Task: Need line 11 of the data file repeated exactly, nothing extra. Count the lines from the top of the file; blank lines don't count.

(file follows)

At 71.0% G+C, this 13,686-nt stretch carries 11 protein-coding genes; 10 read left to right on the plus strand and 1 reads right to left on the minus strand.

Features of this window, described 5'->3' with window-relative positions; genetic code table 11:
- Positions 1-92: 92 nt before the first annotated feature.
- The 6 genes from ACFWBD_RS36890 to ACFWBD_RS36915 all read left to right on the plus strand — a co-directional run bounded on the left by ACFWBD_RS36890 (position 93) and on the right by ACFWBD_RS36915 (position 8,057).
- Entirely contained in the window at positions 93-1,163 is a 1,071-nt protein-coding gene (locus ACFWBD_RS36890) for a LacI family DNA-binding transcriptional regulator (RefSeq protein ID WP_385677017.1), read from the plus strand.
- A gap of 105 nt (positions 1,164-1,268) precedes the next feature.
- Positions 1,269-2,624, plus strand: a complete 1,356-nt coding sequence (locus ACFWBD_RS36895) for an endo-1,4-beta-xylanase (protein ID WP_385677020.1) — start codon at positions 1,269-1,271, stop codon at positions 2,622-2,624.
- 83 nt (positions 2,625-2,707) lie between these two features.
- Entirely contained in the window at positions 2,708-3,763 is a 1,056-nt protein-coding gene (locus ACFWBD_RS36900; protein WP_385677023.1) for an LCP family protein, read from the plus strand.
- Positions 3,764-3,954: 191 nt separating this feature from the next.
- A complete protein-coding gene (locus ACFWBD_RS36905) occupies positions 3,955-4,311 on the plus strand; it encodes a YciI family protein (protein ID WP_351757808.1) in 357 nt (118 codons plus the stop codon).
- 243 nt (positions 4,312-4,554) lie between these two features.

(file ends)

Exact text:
- A complete protein-coding gene (locus ACFWBD_RS36905) occupies positions 3,955-4,311 on the plus strand; it encodes a YciI family protein (protein ID WP_351757808.1) in 357 nt (118 codons plus the stop codon).